Abstract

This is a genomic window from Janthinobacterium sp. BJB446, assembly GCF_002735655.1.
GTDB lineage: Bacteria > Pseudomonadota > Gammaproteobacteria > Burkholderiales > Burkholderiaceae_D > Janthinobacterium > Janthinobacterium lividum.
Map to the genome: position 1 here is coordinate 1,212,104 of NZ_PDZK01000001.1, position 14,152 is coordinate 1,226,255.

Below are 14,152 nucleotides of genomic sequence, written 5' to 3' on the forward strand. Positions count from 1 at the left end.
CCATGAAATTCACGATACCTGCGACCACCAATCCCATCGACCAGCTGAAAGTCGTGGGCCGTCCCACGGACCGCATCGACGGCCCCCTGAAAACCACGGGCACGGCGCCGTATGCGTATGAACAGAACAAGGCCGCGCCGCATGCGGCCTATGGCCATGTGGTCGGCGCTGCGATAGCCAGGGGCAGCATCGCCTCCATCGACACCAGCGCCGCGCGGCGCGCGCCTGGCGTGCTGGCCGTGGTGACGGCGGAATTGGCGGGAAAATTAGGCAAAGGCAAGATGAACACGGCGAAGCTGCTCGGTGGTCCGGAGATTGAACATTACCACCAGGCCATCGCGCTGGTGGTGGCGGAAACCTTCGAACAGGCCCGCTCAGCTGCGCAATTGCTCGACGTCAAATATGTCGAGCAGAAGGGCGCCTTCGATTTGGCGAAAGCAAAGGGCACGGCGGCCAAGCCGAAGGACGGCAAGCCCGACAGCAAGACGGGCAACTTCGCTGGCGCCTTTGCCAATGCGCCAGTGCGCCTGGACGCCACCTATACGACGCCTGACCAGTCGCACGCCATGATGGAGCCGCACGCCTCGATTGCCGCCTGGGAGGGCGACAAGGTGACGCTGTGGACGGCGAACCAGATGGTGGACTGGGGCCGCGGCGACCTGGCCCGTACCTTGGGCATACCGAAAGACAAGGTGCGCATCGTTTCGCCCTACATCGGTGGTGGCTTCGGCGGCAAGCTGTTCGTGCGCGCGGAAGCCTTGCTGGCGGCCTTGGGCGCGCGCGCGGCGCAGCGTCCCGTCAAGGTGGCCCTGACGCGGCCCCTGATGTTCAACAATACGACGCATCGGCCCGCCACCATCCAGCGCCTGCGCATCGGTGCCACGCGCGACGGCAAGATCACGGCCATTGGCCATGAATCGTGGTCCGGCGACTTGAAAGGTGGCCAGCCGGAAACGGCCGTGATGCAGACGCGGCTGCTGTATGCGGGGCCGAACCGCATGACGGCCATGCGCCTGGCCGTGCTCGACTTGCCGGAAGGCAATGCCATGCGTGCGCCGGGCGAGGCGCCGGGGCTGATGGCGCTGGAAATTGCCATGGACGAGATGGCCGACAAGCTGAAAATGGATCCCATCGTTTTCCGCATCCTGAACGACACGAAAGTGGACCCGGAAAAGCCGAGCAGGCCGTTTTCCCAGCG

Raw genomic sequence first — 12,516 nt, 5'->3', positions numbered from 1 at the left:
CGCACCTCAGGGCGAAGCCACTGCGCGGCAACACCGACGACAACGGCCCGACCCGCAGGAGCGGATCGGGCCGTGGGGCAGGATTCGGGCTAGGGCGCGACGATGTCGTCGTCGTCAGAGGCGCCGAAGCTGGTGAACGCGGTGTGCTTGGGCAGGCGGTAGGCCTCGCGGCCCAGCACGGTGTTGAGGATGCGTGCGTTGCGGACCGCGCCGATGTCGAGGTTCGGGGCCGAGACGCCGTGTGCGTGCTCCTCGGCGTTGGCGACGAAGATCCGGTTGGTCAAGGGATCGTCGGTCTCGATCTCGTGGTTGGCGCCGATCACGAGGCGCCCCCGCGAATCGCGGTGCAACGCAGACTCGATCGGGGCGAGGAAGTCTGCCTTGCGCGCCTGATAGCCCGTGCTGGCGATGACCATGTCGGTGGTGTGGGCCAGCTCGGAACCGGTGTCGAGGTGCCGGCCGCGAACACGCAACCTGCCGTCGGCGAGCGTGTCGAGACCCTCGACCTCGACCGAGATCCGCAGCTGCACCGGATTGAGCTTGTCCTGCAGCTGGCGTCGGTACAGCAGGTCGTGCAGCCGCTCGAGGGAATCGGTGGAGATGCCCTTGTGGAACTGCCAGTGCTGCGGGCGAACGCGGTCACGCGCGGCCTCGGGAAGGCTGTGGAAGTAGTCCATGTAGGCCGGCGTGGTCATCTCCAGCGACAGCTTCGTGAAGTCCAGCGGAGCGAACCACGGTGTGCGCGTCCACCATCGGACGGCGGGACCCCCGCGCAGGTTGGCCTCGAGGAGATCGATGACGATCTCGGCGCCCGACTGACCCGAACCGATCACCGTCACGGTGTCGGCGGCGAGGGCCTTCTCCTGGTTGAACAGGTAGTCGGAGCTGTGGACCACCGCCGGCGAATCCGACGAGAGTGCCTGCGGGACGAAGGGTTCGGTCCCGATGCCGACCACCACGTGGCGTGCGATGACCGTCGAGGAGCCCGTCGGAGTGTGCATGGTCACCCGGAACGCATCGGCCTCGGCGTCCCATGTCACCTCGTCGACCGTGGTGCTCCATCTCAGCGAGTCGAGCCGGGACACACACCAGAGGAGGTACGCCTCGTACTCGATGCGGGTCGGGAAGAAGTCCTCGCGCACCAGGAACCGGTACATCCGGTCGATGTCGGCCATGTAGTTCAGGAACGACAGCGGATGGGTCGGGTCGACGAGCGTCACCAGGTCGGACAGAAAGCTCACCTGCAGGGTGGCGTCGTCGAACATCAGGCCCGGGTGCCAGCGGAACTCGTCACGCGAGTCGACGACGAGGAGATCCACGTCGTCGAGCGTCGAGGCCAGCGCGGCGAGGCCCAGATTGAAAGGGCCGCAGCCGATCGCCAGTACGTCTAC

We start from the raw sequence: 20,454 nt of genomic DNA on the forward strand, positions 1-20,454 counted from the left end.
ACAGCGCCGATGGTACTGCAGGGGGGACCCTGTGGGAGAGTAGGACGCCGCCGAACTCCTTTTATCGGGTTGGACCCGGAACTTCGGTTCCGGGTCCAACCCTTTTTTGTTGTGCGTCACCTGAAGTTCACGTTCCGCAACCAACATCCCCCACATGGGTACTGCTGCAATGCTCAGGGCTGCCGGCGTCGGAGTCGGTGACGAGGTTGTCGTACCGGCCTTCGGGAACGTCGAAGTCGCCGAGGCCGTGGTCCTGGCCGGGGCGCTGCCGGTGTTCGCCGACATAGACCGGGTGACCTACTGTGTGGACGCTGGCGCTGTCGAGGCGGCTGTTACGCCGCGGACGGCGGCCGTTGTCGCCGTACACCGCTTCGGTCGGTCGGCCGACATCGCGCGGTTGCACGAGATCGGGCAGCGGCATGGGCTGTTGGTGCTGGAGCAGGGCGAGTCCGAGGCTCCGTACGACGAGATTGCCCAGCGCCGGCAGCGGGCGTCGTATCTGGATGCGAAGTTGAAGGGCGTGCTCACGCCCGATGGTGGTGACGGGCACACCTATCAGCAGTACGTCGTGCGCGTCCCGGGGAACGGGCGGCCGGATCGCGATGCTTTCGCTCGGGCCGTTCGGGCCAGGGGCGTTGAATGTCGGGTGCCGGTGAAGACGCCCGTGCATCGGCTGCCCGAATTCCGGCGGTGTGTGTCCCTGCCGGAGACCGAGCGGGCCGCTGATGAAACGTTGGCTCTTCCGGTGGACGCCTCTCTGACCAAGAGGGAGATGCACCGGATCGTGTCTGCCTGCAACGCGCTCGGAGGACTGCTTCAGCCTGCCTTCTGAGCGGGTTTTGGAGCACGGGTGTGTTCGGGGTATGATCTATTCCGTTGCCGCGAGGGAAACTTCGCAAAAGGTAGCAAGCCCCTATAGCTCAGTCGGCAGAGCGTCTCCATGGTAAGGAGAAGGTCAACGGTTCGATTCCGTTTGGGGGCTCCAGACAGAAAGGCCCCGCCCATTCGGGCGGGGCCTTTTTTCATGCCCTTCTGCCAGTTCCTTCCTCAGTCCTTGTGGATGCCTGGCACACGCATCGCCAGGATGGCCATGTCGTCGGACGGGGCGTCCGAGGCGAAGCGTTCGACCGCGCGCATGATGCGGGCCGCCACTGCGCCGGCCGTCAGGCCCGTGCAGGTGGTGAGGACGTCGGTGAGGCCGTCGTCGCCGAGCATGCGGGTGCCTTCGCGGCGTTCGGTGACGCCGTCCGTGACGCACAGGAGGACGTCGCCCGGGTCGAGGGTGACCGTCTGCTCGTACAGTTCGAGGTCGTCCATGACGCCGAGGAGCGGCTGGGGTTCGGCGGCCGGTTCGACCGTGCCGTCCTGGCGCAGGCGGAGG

Land use influences and trends in water quality parameters were determined for the Chao Phraya River, Thailand. Dissolved oxygen (DO), biochemical oxygen demand (BOD), and nitrate-nitrogen (NO3-N) showed significant trends (R2 ≥ 0.5) across the year, while total phosphorus (TP) and faecal coliform bacteria (FCB) showed significant trends only in the wet season. DO increased, but BOD, NO3-N, and TP decreased, from the lower section (river kilometres (rkm) 7–58 from the river mouth) through the middle section (rkm 58–143) to the upper section (rkm 143–379) of the river. Lead and mercury showed weak/no trends (R2 < 0.5). Based on the river section, major land use groups were a combination of urban and built-up areas (43%) and aquaculture (21%) in the lower river basin, paddy fields (56%) and urban and built-up areas (21%) in the middle river basin, and paddy fields (44%) and other agricultural areas (34%) in the upper river basin. Most of water quality and land use attributes had significantly positive or negative correlations (at P ≤ 0.05) among each other. The river was in crisis because of high FCB concentrations. Serious measures are suggested to manage FCB and relevant human activities in the river basin.

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